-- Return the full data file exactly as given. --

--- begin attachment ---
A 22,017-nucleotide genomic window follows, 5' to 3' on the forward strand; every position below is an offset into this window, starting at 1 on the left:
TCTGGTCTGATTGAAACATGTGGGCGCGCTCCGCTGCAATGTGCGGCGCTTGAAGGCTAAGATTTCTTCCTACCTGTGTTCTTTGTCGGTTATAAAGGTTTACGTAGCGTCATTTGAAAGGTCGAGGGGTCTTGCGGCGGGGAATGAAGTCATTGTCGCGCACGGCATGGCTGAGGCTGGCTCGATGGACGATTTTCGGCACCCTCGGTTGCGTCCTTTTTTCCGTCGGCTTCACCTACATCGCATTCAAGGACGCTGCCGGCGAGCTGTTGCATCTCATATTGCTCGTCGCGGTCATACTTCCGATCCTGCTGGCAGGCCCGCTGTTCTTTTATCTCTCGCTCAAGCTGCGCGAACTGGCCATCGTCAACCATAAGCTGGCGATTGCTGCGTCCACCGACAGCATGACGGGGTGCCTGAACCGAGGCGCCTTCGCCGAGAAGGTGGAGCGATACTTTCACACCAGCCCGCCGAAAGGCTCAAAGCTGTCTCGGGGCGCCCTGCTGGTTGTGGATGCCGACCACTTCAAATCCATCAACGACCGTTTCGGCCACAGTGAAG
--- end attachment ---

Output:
A 22,017-nucleotide genomic window follows, 5' to 3' on the forward strand; every position below is an offset into this window, starting at 1 on the left:
TCTGGTCTGATTGAAACATGTGGGCGCGCTCCGCTGCAATGTGCGGCGCTTGAAGGCTAAGATTTCTTCCTACCTGTGTTCTTTGTCGGTTATAAAGGTTTACGTAGCGTCATTTGAAAGGTCGAGGGGTCTTGCGGCGGGGAATGAAGTCATTGTCGCGCACGGCATGGCTGAGGCTGGCTCGATGGACGATTTTCGGCACCCTCGGTTGCGTCCTTTTTTCCGTCGGCTTCACCTACATCGCATTCAAGGACGCTGCCGGCGAGCTGTTGCATCTCATATTGCTCGTCGCGGTCATACTTCCGATCCTGCTGGCAGGCCCGCTGTTCTTTTATCTCTCGCTCAAGCTGCGCGAACTGGCCATCGTCAACCATAAGCTGGCGATTGCTGCGTCCACCGACAGCATGACGGGGTGCCTGAACCGAGGCGCCTTCGCCGAGAAGGTGGAGCGATACTTTCACACCAGCCCGCCGAAAGGCTCAAAGCTGTCTCGGGGCGCCCTGCTGGTTGTGGATGCCGACCACTTCAAATCCATCAACGACCGTTTCGGCCACAGTGAAG